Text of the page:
[23] Crisan O, Crisan AD. Incipient low-temperature formation of MAX phase in Cr–Al–C films. J Adv Ceram 2018, 7: 143–151. 
[24] Xu LD, Zhu DG, Grasso S, et al. Effect of texture microstructure on tribological properties of tailored Ti3SiC2 ceramic. J Adv Ceram 2017, 6: 120–128. 
[25] Xie H, Ngai TL, Zhang P, et al. Erosion of Cu–Ti3SiC2 composite under vacuum arc. Vacuum 2015, 114: 26–32. 
[26] Zhang P, Ngai TL, Wang AD, et al. Arc erosion behavior of Cu–Ti3SiC2 cathode and anode. Vacuum 2017, 141: 235–242. 
[27] Dang WT, Ren SF, Zhou JS, et al. The tribological properties of Ti3SiC2/Cu/Al/SiC composite at elevated temperatures. Tribol Int 2016, 104: 294–302. 
[28] Dang WT, Ren SF, Zhou JS, et al. Influence of Cu on the mechanical and tribological properties of Ti3SiC2. Ceram Int 2016, 42: 9972–9980. 
[29] Arunajatesan S, Carim AH. Synthesis of titanium silicon carbide. J Am Ceram Soc 1995, 78: 667–672.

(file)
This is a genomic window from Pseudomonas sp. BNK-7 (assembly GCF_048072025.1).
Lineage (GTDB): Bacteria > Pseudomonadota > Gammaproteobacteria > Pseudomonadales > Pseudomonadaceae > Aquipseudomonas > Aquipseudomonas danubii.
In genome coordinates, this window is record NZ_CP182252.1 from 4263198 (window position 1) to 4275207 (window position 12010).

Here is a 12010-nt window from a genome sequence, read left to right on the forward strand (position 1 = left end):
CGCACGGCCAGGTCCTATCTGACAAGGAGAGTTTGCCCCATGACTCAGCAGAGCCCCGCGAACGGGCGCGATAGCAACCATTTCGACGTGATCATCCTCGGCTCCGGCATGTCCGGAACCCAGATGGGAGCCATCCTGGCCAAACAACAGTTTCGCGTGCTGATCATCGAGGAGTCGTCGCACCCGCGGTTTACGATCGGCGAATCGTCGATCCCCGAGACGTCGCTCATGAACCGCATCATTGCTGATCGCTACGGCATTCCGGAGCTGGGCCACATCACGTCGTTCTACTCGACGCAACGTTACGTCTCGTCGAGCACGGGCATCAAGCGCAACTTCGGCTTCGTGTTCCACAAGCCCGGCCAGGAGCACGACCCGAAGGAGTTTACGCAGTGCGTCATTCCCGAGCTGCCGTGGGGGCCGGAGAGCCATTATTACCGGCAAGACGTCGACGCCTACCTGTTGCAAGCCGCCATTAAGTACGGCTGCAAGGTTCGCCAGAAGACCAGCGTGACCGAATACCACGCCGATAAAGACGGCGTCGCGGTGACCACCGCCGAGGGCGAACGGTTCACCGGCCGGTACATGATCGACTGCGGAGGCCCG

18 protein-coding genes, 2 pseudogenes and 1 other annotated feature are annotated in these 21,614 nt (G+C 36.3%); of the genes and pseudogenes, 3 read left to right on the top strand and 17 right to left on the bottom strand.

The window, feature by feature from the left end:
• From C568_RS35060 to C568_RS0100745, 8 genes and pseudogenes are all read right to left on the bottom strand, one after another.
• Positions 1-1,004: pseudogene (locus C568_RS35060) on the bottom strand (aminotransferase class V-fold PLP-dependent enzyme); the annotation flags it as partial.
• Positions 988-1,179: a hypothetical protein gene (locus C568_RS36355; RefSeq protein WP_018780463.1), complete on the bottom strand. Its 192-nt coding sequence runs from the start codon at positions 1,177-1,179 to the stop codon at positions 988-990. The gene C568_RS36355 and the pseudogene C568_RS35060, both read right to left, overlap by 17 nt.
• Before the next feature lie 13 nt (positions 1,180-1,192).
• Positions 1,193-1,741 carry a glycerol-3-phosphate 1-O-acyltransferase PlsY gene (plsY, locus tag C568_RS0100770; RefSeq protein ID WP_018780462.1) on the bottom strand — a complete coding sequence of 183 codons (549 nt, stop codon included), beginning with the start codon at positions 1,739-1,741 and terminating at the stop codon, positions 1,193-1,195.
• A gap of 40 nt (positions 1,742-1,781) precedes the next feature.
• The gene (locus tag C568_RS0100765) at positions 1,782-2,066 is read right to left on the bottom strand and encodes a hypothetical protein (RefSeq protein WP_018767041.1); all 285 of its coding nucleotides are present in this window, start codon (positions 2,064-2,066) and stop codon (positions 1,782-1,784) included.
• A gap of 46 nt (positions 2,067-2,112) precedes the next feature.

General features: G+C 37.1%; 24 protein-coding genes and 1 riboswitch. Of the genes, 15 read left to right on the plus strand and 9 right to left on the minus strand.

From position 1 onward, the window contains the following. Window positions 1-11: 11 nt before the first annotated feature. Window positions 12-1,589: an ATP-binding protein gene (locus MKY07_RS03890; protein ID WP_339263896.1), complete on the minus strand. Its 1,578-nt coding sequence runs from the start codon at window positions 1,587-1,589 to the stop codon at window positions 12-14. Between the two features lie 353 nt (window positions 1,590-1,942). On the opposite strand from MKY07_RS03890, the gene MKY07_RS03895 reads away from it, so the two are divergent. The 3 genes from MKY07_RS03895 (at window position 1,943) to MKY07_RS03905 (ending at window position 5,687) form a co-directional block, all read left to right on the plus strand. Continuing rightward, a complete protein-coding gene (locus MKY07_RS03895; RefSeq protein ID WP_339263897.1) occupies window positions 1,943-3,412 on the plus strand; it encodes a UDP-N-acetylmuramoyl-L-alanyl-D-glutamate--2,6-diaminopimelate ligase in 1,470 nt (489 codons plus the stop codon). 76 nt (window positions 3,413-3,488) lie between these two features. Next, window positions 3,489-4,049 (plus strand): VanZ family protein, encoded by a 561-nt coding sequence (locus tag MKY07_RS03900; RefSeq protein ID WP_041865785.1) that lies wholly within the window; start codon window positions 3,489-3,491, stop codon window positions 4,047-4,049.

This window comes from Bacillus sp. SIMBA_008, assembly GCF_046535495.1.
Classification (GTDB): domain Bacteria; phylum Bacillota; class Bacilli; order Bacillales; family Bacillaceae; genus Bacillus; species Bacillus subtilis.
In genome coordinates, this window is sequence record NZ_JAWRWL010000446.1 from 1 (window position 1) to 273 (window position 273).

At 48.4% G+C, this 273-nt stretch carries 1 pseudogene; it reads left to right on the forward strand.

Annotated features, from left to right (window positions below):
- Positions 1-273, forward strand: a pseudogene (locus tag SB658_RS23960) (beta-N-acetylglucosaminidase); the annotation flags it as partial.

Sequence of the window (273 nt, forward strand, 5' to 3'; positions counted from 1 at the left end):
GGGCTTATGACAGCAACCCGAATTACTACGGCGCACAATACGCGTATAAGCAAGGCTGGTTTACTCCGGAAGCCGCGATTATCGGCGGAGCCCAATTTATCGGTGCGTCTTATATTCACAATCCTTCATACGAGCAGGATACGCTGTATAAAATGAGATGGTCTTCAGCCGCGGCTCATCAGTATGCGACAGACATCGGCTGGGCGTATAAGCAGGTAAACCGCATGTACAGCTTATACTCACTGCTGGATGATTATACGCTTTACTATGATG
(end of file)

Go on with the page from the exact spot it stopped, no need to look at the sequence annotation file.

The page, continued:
[30] Radhakrishnan R, Williams J, Akinc M. Synthesis and high-temperature stability of Ti3SiC2. J Alloys Compd 1999, 285: 85–88. 
[31] Lu JR, Zhou Y, Li HY, et al. Wettability and wetting process in Cu/Ti3SiC2 system. J Inorg Mater 2014, 29: 1313–1319

Subscribe

Advanced Ceramics Academic Center Subscription

Input your email now to get latest academics update!

Get the industry analyse, technology & appcation sharing easily by CERADIR!

Get the industry analyse, technology & appcation sharing easily by CERADIR!